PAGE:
Robin ‍Williams made so many people laugh. I would make sure I recorded his talk show appearances because I knew he would do something crazy that would leave the host and the audience (and me!) in stitches. He raised tens of millions of dollars for the homeless through his Comic Relief charity work with fellow celebrities Whoopi Goldberg and Billy Crystal. He won an Oscar for Good Will Hunting, a great movie.

And he also starred in another film that has been my favourite since the day I saw it in a cinema in 1989 – Dead Poets Society. I was engrossed throughout the movie. The scenery. The friendships. The betrayal. The death scene twist. The heartache afterwards, including an emotional scene where Mr. ‍Williams cries at the loss of his student from suicide. Today, his family, friends and fans are doing the same, but this time in real life.

I also give him credit for bringing cable TV into the Cormier household in the late 1970s. With talk of “Nanu! Nanu!” everywhere in school and Mork and Mindy not being available on non-cable TV, I remember convincing my parents that my brother, sister and I were practically abused children because we couldn’t watch the show. Eventually, we wore them down and Mork and Mindy – and Robin ‍Williams – became part of our lives.

Wherever you are, Robin ‍Williams, I hope you’ve found peace and can laugh again – and thanks for the cable TV.

Hump Day: Late night doorbell-ringing: harmless prank or vandalism?

Hump DayHump Day
By Brian Cormier
Wednesday, Aug. 6, 2014
Moncton Times & Transcript
Editorial section

When your doorbell rings at 11 p.m., you would expect to find a friend standing there with tears rolling down her face announcing that she’s just left her husband for leaving his underwear on the floor – again.

Or someone who’s been in an accident in front of your house needing help. Or an alien who’s landed on your front lawn and wondering if you’re in the mood for a scientific probe where the sun doesn’t shine.

A couple of weeks ago, it happened to me. (No, not the alien part – I mean the doorbell part.) Anyway, it’s 11 p.m. and I’m working away in my home office and I hear the ding dong of the front doorbell. Of course, it freaked me out – because nothing good can come from a doorbell ringing at 11 p.m. It’s not as if the lottery people would be standing there with a big fat cheque waiting to tell me that the non-winning ticket I tore up yesterday and threw in the trash was really a winner.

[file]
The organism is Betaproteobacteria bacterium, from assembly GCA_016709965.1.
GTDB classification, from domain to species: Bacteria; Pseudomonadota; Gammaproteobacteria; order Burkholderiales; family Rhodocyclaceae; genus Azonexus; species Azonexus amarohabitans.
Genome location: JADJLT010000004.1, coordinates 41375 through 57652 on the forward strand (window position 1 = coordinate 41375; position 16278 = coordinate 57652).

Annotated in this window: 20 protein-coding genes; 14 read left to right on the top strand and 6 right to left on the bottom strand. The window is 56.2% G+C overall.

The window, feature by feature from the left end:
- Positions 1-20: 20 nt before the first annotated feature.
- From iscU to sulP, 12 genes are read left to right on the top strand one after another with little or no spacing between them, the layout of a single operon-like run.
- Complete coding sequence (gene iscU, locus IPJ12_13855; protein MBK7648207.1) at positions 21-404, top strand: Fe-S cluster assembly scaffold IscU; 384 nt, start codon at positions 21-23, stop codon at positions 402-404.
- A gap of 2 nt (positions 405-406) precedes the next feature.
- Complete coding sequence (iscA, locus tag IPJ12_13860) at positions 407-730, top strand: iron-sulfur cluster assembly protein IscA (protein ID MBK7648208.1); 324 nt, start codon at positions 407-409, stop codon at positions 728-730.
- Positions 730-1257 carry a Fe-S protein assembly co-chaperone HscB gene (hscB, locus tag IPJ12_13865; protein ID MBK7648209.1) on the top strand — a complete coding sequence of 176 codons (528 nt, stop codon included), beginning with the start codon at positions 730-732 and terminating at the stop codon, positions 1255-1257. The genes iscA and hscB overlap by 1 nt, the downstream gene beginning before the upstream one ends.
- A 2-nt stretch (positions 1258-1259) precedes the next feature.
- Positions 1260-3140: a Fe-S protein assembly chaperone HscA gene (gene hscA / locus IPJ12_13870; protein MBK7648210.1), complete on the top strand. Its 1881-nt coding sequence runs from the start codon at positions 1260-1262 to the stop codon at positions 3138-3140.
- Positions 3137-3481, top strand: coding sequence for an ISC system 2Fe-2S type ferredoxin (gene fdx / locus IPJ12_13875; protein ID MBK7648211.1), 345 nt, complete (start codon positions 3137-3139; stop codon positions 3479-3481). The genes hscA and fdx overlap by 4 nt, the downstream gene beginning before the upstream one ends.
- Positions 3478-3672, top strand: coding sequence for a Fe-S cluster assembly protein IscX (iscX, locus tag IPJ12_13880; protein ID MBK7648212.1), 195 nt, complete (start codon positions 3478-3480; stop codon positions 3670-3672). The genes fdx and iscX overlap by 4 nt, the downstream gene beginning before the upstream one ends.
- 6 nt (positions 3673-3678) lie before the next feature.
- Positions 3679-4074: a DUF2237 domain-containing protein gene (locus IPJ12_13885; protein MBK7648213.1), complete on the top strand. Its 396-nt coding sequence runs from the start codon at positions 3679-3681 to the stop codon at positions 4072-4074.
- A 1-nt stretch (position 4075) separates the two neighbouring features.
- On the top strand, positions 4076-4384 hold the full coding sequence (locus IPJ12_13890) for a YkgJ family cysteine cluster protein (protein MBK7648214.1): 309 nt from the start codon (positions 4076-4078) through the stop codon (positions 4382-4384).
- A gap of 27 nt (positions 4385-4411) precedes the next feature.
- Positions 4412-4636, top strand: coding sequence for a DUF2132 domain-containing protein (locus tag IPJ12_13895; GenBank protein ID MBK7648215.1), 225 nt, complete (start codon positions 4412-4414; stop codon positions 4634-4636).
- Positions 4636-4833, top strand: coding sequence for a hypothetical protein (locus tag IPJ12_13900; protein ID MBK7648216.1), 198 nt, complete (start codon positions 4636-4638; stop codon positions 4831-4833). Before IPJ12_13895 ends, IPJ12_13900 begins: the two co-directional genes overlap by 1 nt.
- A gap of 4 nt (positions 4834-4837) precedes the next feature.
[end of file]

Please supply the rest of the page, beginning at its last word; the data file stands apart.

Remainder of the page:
The doorbell has rung at 11 p.m. about six times before, I believe. The first two times were years ago when a certain neighbourhood kid was causing trouble. Three other times, it was the same pizza delivery guy who couldn’t read a map. I won’t tell you which pizza shop he worked for, but let’s just say I never want to play dominoes again.

The third time Christopher Columbus the pizza delivery guy rang the doorbell and banged on the door (within about five seconds of ringing the doorbell), I was not amused and he knew it. He had the street number right. Unfortunately, the street itself was wrong. I didn’t exactly give him a tongue lashing, but it didn’t take him long to figure out I wasn’t pleased. He high-tailed it out of my driveway pretty fast and sped off to his intended destination a couple of streets over.

Another time my doorbell rang late at night was some young lady who was stoned out of her gourd. She’d left her bicycle at the curb, walked up to my front door, rang the doorbell and then when I answered, asked if I had a light for her cigarette. Because, you know, that’s a perfectly sensible thing to do in a quiet residential neighbourhood at 11 p.m. I think my answer was perfectly clear when my head split open and the hounds of hell came out. It didn’t take her long to get back on her bicycle. (Please note: Even stoned people can run fast if they have the right incentive, i.e. hounds of hell.)

So, a couple of weeks ago, I was sitting at my desk working away when I heard,‘Ding dong!’ My heart skipped a beat and then the dog started barking her furry little brains out just to make sure I knew someone was at the door. Yes, dear, I hear you. The entire planet hears you. Dead people hear you. Now, stop yapping and come protect me when I answer the door to what is most certainly a major threat to my safety – perhaps some escaped madman with a chainsaw waiting to turn me into filet mignon.